Technology investor Shervin Pishevar, like many Americans, was disturbed by the recent violent events. Videos surfacing of police across the country allegedly using excessive force led to horrific shootings on officers in Dallas. Pishevar wanted to find a technology-based solution to help, and enlisted the help of law enforcement experts, including former New York City Police Commissioner Bernie Kerik, according to USA Today.
Pishevar is the chairman of Hyperloop One, and raised $80 million to support the futuristic transportation method. He has the funds and the contacts to make a mobile app such as this a reality. He has more hurdles to jump than just contacts and funding, though, and that is where Kerik comes into play. Kerik has the law enforcement and department administration expertise to lend credibility to a project like this one.
After Pishevar announced his idea, however, critics who were dubious that a mobile app would be able to solve the epidemic facing the country right now blasted the idea. Pishevar was not deterred, and is focusing all of his energy into his project. He reminded critics that the concept was in early stages, and is not even in full development mode at this time.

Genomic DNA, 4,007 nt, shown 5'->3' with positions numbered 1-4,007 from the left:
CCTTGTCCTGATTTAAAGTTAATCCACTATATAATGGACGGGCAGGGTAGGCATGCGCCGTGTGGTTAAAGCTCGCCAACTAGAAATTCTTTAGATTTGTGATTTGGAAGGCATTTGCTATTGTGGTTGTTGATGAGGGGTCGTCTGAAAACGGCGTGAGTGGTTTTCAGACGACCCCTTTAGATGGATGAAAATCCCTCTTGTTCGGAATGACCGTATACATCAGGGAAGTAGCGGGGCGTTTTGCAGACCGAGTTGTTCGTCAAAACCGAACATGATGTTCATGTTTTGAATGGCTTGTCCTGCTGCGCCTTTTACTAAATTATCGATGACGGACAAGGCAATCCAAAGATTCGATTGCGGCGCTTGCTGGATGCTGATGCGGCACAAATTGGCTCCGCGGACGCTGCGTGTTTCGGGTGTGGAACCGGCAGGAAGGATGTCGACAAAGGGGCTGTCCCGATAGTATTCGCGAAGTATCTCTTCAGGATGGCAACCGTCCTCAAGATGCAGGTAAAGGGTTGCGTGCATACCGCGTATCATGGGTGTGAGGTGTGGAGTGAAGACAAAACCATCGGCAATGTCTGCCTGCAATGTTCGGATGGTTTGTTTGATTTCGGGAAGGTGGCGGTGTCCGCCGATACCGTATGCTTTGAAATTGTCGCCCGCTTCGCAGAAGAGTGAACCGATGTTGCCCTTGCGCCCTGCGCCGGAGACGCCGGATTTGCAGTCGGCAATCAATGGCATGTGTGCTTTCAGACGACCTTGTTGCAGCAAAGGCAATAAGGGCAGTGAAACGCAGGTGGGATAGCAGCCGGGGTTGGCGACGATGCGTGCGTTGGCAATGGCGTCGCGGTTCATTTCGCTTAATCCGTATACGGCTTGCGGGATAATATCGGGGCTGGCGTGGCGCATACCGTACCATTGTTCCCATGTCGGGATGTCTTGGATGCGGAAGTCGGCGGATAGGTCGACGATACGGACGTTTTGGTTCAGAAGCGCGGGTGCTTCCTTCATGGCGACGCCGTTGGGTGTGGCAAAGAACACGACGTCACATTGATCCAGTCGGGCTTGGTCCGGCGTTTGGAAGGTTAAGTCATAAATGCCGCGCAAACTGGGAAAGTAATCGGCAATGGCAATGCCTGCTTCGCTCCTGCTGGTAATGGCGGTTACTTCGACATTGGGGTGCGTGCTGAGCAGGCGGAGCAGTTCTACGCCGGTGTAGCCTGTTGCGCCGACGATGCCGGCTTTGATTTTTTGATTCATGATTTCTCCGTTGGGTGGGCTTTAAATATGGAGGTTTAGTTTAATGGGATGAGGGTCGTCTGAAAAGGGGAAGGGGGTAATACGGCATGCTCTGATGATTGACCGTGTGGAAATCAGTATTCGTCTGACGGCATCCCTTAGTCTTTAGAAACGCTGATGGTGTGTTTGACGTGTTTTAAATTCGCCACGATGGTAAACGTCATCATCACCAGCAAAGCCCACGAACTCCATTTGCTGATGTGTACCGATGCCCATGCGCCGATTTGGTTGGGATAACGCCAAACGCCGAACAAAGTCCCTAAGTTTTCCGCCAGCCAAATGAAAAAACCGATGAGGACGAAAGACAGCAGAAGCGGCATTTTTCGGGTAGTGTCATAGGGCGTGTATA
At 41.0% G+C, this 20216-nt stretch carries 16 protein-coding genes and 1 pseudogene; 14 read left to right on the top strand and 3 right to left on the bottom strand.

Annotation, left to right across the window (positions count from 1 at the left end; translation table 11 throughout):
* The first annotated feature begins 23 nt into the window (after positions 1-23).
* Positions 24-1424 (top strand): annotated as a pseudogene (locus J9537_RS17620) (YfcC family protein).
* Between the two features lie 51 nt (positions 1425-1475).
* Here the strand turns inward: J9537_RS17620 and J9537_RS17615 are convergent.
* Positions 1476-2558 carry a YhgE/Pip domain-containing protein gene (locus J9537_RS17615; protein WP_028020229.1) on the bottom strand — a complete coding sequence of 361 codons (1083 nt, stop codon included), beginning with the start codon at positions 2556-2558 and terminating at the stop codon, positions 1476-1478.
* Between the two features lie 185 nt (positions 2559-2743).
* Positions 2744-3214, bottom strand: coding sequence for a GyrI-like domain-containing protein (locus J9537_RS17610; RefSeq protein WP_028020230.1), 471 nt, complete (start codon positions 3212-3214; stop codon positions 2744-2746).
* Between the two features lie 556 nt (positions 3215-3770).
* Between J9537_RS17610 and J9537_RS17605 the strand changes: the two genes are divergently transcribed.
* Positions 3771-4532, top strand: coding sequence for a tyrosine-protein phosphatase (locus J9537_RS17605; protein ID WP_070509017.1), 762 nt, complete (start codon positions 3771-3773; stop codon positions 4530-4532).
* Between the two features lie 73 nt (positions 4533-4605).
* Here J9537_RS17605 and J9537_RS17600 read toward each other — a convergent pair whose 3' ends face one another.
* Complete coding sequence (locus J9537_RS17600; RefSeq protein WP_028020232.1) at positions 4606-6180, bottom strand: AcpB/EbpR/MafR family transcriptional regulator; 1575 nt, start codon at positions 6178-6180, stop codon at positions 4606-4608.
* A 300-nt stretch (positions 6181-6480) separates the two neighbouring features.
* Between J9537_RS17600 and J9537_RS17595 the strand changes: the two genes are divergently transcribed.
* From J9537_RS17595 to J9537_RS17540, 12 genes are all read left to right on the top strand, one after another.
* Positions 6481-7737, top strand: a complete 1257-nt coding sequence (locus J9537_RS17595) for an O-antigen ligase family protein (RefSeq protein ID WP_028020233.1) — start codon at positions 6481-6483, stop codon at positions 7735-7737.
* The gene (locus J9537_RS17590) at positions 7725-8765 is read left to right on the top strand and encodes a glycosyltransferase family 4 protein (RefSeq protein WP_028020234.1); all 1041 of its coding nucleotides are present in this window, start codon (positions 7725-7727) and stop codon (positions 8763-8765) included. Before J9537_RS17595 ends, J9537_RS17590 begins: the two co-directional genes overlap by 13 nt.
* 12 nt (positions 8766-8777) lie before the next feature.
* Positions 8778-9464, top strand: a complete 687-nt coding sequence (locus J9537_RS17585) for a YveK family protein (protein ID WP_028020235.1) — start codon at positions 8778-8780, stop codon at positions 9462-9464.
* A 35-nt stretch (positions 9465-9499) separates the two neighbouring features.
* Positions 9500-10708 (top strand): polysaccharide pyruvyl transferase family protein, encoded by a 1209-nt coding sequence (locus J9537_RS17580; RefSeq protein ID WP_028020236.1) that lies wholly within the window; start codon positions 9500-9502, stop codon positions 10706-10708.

The concept would take a vast amount of cooperation from the law enforcement community. as it relies on access to criminal databases that would be restricted to law enforcement use. The app would find the suspect’s basic information and initiate a video call or phone call for those without a smartphone between the officer and the citizen. License, registration, and insurance information would be exchanged electronically, without any face-to-face interaction.
The app would provide relevant law enforcement information to the officer on criminal history, licenses to carry, and warrants up front. Ideally, this will allow an officer to plan for the interaction and any backup needed before direct contact is made. Pishevar hopes to provide a buffer to prevent an interaction that could be racially charged.